No African Pope, but have Catholics edged Anglicans?
Posted Tuesday, March 19 2013 at 02:00
But there are deeper reasons why Africa should be at the helm, reasons that also put to rest the misconception that Christianity is a ‘mzungu’ religion that is alien to Africa: as a baby Jesus Christ was exiled in Egypt, which carries symbolic or, some would say, divine significance as a cradle.
Opportunities do come in life, for us to make history, and many times we miss them. One hundred or 150 years from today, the generations then may look back at ours and wonder about how unenlightened we were in some spheres of life.
Take Church leadership: they will wonder about how come a people who lived in the age of air travel, the Internet, and pinhole surgery, had for long been so blind to the obvious – that the strength of the Church, across its main denominations – Catholicism, Anglicanism, Pentecostalism (CAP) – in the late 20th and through the 21st Centuries lay in the Global South, and that is where its leadership should come from.
Once history’s opportunity goes, it may take generations for a similar one to come around. Did the Roman Catholic Church recognise that, with the election of an Argentine cardinal to be the new Pope, or did they completely fluff the opportunity to elect a black African? (There have been three African Popes: Victor 1, Miltiades, and Gelasius 1, all of whom were Berbers from North Africa). For a month since Pope Benedict XVI’s resignation, there had been passionate belief that Ghana’s Cardinal Peter Turkson would emerge the white smoke choice from the conclave at the Vatican.
Last year, the Anglicans too, had their chance to elect a spiritual head who would represent the tilt of the faith to the global south. With the resignation of Rowan Williams, there was hope, nay expectation, that Ugandan-born John Sentamu would be the next Archbishop of Canterbury, the spiritual head of worldwide Anglicanism.
While technically he was not the automatic choice to accede, Sentamu’s incumbency as Archbishop of York, hierarchically the second-highest office in the Church of England, for long made him the frontrunner to become the first black man to have spiritual oversight over the global Anglican Communion. But Sentamu, nurtured and discipled in the evangelical Christianity of Uganda, was passed over in favour of a local boy, Justin Welby.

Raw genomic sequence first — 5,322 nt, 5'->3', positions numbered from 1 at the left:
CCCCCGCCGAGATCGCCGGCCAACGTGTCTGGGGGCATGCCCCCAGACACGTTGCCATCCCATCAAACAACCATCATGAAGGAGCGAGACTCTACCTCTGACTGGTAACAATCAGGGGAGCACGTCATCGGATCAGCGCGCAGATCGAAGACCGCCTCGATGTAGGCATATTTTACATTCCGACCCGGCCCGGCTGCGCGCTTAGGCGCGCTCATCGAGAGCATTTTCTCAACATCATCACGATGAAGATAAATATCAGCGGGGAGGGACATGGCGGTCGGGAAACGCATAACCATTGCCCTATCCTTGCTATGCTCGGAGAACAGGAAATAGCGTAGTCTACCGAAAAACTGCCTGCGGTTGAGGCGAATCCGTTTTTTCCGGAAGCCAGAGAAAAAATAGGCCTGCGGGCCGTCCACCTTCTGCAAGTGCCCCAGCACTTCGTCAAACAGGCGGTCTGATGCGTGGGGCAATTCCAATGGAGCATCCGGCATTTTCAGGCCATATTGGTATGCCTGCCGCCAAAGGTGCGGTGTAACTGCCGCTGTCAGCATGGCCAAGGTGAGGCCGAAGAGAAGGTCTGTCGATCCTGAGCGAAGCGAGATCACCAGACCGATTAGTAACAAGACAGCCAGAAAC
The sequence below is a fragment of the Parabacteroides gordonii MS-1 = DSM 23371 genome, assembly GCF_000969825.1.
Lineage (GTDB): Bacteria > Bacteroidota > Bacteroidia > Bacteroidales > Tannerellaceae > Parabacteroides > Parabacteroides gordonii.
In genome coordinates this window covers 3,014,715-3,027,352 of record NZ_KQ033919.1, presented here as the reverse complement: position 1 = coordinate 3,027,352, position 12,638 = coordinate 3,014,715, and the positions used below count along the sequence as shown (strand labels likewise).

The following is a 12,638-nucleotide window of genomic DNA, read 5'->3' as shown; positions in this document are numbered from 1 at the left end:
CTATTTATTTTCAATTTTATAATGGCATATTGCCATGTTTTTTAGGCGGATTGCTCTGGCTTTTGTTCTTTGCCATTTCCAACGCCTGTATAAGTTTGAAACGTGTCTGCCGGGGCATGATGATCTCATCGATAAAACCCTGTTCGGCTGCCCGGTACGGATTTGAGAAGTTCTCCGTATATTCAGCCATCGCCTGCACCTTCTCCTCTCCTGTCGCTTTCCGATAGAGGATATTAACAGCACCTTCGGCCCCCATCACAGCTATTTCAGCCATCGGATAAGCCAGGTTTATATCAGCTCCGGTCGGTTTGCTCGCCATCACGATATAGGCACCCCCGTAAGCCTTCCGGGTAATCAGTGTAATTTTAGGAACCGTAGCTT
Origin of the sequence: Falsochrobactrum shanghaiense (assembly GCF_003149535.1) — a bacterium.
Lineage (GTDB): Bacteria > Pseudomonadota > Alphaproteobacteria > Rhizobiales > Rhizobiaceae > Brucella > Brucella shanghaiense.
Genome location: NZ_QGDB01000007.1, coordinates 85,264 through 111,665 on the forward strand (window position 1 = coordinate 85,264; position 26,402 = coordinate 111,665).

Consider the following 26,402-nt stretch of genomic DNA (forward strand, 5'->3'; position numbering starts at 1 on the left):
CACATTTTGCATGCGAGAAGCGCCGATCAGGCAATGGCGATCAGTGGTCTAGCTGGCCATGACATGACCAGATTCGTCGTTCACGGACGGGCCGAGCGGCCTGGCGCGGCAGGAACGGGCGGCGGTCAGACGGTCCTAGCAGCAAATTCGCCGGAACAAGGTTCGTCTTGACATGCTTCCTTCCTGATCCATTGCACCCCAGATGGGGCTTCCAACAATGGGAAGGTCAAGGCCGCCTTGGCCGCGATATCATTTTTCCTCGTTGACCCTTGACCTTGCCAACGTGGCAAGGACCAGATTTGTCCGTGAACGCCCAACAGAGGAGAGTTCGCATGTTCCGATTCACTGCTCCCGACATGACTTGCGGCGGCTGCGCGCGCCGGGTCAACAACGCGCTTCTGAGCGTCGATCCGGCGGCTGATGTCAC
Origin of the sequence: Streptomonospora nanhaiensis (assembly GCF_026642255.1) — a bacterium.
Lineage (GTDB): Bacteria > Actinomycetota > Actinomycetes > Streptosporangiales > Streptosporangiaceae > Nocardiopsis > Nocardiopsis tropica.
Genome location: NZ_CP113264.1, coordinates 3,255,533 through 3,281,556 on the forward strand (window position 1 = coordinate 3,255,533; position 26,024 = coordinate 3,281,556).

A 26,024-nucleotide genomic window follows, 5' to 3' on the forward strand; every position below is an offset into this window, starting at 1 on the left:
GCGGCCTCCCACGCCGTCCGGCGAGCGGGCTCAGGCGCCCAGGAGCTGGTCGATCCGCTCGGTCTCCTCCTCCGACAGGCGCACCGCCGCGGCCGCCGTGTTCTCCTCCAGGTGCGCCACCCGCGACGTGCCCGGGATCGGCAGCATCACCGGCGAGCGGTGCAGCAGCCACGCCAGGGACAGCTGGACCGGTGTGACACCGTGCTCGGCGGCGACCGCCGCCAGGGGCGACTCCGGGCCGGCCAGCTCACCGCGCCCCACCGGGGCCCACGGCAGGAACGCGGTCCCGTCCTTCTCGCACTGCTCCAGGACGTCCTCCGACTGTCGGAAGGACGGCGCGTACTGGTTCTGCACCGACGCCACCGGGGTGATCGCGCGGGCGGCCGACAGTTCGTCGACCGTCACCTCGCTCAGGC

Why is it important for the spiritual heads to be African or global southern? It is because of the reality of Christendom today. In the 20th century, the Catholic Church grew faster in Africa than anywhere else, with 16 per cent of the world’s Catholics living on the continent.
Worldwide, Anglicanism is strongest in Africa – in 2008 your columnist attended GAFCON, the Global Anglican Future Conference, a pan-Anglican forum in Jerusalem that acknowledged that the denomination’s stronghold is in Nigeria, Uganda, Kenya, Ghana, and Rwanda. Pentecostalism, meanwhile, is the one brand of Christianity in Africa that is thriving most, its growth phenomenal in the last 40 years. Pentecostals now represent 12 per cent, or about 107 million, of Africa’s population of nearly 890 million people.
But there are deeper reasons why Africa should be at the helm, reasons that also put to rest the misconception that Christianity is a ‘mzungu’ religion that is alien to Africa: as a baby Jesus Christ was exiled in Egypt, which carries symbolic or, some would say, divine significance as a cradle. Simon, the man who carried Jesus’ cross on the way to crucifixion, was an African from Cyrene (Libya) – yet more symbolic significance.
The Church in Antioch (Acts 11: 19-30), the city where the disciples of Christ were first called Christians, was founded by the apostles Peter and Paul, and had Africans in its leadership (“Simeon called Niger/black man, Lucius of Cyrene” in Acts 13:1). The Ethiopian eunuch in Acts 8 of the Bible was probably the first non-Jew to take the Gospel into the outside world. Early leaders who shaped Christianity in the first two or three centuries after Christ, like Tertullian, Augustine of Hippo, and Cyprian, were Africans as well.
In the book ‘Clouds of Witnesses: Christian Voices from Africa and Asia’ (IVP Books, 2011), which features the Ugandans Simeon Nsibambi and Janaani Luwum among 17 Global South stand-outs, Mark Noll and Carolyn Nystrom write that, “Today , in the early 21st century, there are far more active church participants in Africa than in Europe; a strong majority of the adherents to major denominational families like Pentecostals, Anglicans and Catholics live outside North America and Europe; more missionaries are being sent out from places like South Korea, Brazil and Nigeria than from any European country.”
The Global South must avoid others’ earlier pitfalls, put rather crudely in popular-speak as: “When Christianity went to Rome, they made it a state religion; when it went to Britain they made it a tourist attraction; when it went to America they made it a business.” Africa should remain faithful to the evangelical roots of the faith, put very succinctly in Jesus’ last words on Earth: “You will be my witnesses in Jerusalem, and in all Judea and Samaria, and to the ends of the earth.”